from Indian Depredations in Texas – Published in 1889
1871 Mr. Weir was a resident of Hood County. In the fall of 1871, eight Indians, seven men and one squaw, came into Hood County. They succeeded in stealing fifteen head of horses and left. A company was raised and went in pursuit of them. The company followed them one day and night, and on the second day they overtook the Indians and attacked them. The Indians took their position in a deep ravine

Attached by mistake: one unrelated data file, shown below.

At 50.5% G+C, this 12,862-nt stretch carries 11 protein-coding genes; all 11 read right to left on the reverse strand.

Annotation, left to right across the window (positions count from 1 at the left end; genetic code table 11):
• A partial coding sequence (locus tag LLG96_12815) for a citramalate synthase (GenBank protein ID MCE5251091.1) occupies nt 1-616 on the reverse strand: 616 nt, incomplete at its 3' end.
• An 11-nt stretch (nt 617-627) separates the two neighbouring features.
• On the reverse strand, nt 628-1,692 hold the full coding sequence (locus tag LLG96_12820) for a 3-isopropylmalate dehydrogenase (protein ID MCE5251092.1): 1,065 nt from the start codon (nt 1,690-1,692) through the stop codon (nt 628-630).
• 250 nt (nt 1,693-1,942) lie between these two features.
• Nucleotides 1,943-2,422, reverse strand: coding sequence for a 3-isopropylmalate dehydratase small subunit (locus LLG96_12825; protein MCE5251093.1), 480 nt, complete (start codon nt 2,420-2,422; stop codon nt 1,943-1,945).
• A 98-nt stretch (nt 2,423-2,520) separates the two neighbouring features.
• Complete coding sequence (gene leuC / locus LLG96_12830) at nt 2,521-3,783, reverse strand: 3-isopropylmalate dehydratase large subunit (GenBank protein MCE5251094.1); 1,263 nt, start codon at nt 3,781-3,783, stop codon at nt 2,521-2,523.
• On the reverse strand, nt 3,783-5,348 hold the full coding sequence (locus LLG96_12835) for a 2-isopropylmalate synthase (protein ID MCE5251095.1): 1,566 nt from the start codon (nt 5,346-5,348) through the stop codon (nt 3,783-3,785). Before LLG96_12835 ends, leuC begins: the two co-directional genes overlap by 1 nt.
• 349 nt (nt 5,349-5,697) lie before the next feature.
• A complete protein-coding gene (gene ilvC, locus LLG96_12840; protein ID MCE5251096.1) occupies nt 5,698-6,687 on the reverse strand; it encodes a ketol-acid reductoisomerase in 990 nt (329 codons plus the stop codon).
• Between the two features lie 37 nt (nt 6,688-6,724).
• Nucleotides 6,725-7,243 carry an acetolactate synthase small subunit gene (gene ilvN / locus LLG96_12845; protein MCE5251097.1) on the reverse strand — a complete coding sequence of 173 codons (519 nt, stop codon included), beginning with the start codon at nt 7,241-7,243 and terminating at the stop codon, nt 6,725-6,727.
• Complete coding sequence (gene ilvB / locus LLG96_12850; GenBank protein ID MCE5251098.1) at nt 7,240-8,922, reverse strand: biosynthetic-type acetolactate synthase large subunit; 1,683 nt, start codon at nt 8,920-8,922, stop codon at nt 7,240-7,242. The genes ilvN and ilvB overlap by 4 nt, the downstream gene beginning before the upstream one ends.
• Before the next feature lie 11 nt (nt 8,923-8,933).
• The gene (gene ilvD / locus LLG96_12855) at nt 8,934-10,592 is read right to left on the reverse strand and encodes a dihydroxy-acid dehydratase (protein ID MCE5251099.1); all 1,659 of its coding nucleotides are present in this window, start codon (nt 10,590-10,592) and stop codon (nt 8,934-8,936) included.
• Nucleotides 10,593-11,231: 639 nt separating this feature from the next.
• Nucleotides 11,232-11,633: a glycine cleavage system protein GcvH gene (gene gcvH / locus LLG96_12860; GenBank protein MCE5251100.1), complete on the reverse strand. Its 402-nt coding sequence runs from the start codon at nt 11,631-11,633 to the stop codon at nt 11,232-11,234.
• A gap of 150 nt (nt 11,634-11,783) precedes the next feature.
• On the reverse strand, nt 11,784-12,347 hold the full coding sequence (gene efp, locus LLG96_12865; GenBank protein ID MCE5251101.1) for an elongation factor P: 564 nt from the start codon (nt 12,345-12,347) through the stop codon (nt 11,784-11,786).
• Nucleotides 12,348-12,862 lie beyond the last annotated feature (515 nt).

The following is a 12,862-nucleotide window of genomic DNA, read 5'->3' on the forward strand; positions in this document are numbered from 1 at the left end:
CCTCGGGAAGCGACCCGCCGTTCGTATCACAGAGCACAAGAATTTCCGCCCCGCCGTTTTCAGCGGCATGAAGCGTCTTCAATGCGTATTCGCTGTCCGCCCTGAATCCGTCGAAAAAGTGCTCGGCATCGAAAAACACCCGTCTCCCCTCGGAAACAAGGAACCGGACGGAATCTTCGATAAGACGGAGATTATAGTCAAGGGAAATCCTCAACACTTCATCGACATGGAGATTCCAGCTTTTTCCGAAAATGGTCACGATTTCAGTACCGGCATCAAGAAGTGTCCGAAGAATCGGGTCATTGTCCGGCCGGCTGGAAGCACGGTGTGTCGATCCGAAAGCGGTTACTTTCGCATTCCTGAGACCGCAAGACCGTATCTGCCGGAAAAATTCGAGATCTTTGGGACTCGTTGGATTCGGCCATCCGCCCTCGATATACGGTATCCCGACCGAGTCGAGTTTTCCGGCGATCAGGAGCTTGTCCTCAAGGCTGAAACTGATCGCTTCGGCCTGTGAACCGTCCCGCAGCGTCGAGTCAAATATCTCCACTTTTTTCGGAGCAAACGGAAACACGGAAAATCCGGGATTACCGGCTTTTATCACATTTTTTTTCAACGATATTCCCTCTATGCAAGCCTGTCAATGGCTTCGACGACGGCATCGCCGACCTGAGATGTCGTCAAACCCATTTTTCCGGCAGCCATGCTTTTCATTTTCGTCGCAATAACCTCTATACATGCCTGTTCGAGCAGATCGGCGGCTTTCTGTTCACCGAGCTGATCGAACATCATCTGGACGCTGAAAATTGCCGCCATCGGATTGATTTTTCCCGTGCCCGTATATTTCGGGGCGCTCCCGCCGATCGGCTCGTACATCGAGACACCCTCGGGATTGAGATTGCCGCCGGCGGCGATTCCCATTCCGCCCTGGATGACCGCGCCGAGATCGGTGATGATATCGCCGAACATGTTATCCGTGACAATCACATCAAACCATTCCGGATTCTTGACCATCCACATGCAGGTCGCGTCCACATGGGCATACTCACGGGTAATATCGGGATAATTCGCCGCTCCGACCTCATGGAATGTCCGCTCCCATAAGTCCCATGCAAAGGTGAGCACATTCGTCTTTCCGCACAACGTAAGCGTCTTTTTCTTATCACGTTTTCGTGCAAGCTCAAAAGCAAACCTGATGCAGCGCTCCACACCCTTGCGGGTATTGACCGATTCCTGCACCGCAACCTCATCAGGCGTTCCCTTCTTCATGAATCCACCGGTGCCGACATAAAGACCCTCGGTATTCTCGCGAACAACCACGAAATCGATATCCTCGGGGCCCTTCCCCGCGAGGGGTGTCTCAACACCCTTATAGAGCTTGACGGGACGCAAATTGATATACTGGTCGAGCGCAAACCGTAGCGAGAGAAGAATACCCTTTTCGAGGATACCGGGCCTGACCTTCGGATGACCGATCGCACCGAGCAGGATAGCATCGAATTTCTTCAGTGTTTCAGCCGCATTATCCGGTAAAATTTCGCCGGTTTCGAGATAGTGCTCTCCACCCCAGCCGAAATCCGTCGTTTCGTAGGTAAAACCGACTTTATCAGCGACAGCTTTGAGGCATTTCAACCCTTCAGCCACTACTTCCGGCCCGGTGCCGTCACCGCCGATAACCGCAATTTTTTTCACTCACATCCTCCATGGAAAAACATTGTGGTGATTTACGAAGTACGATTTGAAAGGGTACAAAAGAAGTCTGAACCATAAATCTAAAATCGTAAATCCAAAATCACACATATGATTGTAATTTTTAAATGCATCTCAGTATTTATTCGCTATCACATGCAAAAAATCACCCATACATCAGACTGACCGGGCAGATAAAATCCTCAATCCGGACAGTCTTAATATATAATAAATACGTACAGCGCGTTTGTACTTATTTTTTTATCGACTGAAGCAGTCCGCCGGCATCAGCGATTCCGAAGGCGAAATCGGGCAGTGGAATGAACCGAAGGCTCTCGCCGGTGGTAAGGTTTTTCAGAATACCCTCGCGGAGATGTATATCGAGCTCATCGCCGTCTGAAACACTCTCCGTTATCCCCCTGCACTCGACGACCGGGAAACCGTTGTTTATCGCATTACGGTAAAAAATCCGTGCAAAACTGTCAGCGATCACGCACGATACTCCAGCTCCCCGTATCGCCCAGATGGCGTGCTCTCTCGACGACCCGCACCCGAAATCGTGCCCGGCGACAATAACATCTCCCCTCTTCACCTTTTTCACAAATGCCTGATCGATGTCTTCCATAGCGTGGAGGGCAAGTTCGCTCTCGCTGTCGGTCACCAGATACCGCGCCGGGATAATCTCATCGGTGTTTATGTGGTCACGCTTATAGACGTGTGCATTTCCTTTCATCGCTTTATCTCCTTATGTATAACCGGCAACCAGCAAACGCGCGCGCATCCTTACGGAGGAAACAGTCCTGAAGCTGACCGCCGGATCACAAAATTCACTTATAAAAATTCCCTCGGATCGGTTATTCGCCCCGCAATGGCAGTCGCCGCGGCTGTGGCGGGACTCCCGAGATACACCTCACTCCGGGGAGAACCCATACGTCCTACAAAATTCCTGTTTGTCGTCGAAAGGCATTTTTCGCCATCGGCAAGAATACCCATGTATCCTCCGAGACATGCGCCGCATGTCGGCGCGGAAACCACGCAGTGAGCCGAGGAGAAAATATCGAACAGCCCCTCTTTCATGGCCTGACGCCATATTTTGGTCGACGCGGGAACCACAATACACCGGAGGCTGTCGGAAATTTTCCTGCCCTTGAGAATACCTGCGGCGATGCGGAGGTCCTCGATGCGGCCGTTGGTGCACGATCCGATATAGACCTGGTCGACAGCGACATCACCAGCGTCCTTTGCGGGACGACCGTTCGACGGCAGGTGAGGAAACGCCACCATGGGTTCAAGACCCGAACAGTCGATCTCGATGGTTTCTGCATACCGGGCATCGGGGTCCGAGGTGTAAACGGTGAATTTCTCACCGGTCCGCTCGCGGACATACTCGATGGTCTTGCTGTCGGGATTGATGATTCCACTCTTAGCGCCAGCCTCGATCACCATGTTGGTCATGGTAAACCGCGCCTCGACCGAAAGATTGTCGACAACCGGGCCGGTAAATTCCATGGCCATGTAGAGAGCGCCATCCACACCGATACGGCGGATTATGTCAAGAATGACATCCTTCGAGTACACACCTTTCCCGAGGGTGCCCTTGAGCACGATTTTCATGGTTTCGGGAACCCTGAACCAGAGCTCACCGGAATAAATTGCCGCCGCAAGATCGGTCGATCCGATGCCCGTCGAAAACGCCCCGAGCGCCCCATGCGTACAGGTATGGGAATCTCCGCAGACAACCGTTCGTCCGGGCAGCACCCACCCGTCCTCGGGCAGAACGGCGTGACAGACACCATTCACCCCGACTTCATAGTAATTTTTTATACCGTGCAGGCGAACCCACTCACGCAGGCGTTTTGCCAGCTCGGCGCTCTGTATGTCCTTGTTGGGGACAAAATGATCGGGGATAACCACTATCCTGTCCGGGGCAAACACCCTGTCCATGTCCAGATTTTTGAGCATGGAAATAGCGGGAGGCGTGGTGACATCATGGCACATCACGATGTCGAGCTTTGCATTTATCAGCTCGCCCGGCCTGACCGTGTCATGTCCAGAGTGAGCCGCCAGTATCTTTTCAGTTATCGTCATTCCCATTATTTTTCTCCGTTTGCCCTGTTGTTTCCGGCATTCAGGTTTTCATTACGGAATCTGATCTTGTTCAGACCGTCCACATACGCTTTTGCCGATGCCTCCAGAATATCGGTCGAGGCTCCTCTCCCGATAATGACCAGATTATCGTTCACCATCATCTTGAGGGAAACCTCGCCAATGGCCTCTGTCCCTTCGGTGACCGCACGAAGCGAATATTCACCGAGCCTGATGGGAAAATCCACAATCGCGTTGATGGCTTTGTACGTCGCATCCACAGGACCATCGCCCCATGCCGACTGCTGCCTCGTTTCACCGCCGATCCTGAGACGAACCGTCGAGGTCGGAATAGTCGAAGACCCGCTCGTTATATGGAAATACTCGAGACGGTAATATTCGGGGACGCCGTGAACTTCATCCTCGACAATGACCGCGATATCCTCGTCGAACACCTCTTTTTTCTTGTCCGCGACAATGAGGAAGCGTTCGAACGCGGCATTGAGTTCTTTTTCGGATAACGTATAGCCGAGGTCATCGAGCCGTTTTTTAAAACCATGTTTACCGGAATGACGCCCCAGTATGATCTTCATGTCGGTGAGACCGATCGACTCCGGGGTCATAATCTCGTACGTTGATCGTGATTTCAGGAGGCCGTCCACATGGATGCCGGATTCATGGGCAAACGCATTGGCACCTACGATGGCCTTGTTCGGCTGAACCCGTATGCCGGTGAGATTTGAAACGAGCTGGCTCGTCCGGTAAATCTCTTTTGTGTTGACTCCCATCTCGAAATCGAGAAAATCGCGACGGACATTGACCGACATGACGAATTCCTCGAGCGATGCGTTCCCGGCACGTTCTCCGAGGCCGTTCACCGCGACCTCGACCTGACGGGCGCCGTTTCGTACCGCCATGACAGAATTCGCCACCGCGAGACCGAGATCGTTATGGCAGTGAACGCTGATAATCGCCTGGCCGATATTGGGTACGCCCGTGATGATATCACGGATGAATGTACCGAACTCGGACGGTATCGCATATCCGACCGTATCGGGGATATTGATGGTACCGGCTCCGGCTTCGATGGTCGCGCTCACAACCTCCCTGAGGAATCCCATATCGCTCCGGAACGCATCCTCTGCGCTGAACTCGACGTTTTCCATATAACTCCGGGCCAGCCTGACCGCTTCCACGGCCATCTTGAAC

While the Texans were consulting as to the best plan of dislodging them, twenty-five more citizens came to their assistance. They maneuvered for some time to draw the Indians from their position in the ravine, but all to no purpose. At this juncture a very heavy rain fell, which so swelled the little stream at the bottom that the Indians were compelled to show themselves. As they came into view the Texans charged them and poured a deadly fire into their midst. The Indians defended themselves with desperation and let fly their arrows thick and fast among the Texans. Mr. William Weir, the subject of this sketch, marched boldly up to the edge of the ravine and shot down the Indian chief, who fell into the water. Mr. Weir stepped down to see if he was killed, and having satisfied himself that he was dead, he was about returning, when the squaw, who was standing near, let fly an arrow and shot him in the breast, inflicting a fatal wound. The Indians also wounded a Mr. McKenzie, but not seriously. The fight continued until the last Indian was killed – not even excepting that bellicose squaw.